SACRAMENTO, Calif. — If the goal from the students at Marjory Stoneman Douglas High School and those around the country is to inspire in the wake of the Feb. 14 Parkland shootings, then Dwyane Wade said the effort is resonating.
A week after meeting with students at Stoneman Douglas in the wake of the shooting that left 17 dead, Wade said he was in awe of Wednesday’s National Walkout Day.
“It’s great for all the kids to rally around what happened, but understanding that it’s in support of all the kids nationwide,” Wade said before sitting out Wednesday night’s game against the Sacramento Kings at Golden 1 Center due to a lingering hamstring injury. “This is obviously led by Parkland 17, but it’s for all kids in all communities and they all are getting it and all are understanding the stronger they are together — and they all do things together,” he said. “It’s great to see our youth take a stand and do the things they feel is necessary.”
Beyond his surprise visit last Wednesday to Parkland on the first day students returned to classes, Wade and his wife, actress Gabrielle Union, have pledged $200,000 for students from his Chicago hometown to attend the March 24 “March For Our Lives” in Washington. He also has extended through this weekend his Wynwood warehouse-district tribute to the 17 slain.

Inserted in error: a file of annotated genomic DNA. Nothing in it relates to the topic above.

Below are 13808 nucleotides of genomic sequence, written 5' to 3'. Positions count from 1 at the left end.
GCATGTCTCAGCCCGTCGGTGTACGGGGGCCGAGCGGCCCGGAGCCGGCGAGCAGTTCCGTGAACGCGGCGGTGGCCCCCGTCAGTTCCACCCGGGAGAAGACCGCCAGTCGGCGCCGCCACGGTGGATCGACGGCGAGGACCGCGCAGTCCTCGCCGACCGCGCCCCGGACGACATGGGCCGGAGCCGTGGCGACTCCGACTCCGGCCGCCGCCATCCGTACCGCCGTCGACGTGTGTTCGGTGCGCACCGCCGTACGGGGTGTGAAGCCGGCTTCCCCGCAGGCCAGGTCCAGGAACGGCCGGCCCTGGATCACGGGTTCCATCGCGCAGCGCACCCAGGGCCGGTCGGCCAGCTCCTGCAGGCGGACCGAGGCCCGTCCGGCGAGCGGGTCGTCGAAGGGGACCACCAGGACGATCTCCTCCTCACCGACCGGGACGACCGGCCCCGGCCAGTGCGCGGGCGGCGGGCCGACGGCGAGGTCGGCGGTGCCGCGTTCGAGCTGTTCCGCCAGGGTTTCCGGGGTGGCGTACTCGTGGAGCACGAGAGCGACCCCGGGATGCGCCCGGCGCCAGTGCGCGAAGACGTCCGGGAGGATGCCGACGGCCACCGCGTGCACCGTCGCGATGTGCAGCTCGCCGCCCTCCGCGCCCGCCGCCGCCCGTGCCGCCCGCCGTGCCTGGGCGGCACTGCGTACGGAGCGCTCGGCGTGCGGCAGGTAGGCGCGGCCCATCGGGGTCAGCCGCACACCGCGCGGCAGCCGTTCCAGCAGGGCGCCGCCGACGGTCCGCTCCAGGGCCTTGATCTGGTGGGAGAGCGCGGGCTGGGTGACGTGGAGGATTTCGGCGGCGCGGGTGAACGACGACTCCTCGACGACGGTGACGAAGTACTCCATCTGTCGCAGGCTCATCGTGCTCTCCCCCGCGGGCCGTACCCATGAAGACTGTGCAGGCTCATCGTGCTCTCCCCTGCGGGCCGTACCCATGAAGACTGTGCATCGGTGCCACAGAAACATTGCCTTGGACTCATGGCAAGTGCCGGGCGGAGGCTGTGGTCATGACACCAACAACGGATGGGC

During his return to Chicago last season with the Bulls, Wade made numerous efforts to draw attention to the violence overtaking his hometown. Aware of how difficult it can be to sustain such effort, he said he remains impressed of how the Stoneman Douglas students and those nationally have not backed down in their demands for gun control and greater school safety.
“That’s one thing we talked about, is they’re not letting it go away,” he said. “They understand and know that how things fade and how many months.”
“Like, they get it,” he said. “We talked about all those things and I was highly impressed with them understanding and knowing that, ‘OK, we know that this might fade after a few months, so this is what we’ve got planned for when that time it’s supposed to fade.”
He said the commitment from the students has been moving.
“There is all these things these kids are on top of,” he said. “It’s something that not only they should be on top of, but all of us as adults as parents, this has to do with our kids, too.
“It’s something we should all want to get behind and support and see if all of our voices together matter when it comes to legislation and all these things.”
Wade said he left Parkland last week encouraged about the change that could be achieved. He said Wednesday that hope has only increased.
“I love what they’re doing,” he said.